The vast chronological and geographical range of medieval cultures has been constantly rethought, reinterpreted and reinvented in subsequent epochs.
You'll explore the extraordinarily rich material legacy of the period, including urban structures, places of worship, sites of government, and universities. At York you'll be able to study in one of the best preserved medieval cities in Europe.
Our flexible course enables you to learn about art geographically across much of Europe and the Islamic world. You can investigate a wide variety of art objects and their related visual practices, and take modules from related disciplines.
We have developed successful partnerships with museums, churches and galleries that will enrich your studies, and may offer you placement opportunities and privileged access to collections of medieval art.
Studying for an MA has allowed me the freedom to independently research topics I find intriguing, and through this independent study it has encouraged me to form my own opinions and question the secondary literature, as well as scrutinise the primary sources themselves.Eleanor, MA in History of Art (Medieval Art & Medievalisms)
Read more about the course from Eleanor.
Find out more about the benefits of studying your MA in History of Art at York.
Our collaborations support your learning and research through jointly designed modules, privileged access to collections and studentship opportunities.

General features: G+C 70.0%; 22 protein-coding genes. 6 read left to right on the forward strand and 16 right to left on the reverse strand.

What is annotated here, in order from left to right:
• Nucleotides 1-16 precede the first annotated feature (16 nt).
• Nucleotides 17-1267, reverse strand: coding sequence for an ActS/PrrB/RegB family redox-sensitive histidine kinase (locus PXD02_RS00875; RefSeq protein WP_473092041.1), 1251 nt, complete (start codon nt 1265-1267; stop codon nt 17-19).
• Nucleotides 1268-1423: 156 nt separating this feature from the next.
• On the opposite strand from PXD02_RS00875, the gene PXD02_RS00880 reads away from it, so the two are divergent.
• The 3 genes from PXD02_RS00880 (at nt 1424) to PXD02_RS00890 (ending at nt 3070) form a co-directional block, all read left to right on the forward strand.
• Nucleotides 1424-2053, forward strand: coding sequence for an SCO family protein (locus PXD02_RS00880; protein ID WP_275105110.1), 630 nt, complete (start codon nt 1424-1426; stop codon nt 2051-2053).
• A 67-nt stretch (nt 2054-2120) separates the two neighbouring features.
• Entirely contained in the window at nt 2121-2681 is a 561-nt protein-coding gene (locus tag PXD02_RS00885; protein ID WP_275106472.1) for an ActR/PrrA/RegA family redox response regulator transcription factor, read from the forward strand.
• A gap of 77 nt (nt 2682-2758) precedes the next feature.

We are first in the UK for History of Art research impact according to Times Higher Education’s ranking of the 2014 Research Excellence Framework.
You play an active role in building your degree, developing a heightened methodological awareness, and designing research projects. You'll forge a more sophisticated understanding of how artworks create meaning, and why some artworks have been deemed culturally more significant than others.
The course enables you to develop advanced communication skills and effective project management. You'll acquire a high level of expertise in visual analysis and art historical research through object-focused study and an intensively researched MA dissertation.
You can develop your interdisciplinary interests by taking modules with the Centre for Medieval Studies, or in related disciplines such as history, literature, archaeology, philosophy, sociology and others. Due to the impact of the medieval on subsequent eras you'll also study medieval revivals and be taught by specialists in later time periods which will encourage transhistorical work.
Our expert academic staff support you every step of the way through small-group teaching, individual tutorials and field trips. You'll benefit from our specialist knowledge covering the late Roman Empire to the Renaissance and Reformation.
At least two of your option modules, your research skills module and your dissertation must be completed on Medieval Art and Medievalisms. You can either specialise entirely in this area, or select up to two option modules from other fields.
Taken full-time, the one-year taught MA consists of:
If you study the course part-time you'll take one option in each of the Autumn and Spring Terms, and work on your dissertation during the Summer Terms and vacations.
You'll study one core module and four option modules.
Option modules (20 credits each)
The list of options offered each year will vary according to staff availability. Modules offered may change before the start of the academic year.
You can choose up to two option modules from those offered by other humanities departments and our interdisciplinary centres.
Our modules may change to reflect the latest academic thinking and expertise of our staff.
Our course structures are changing in September 2023. Find out more about how this course may be affected.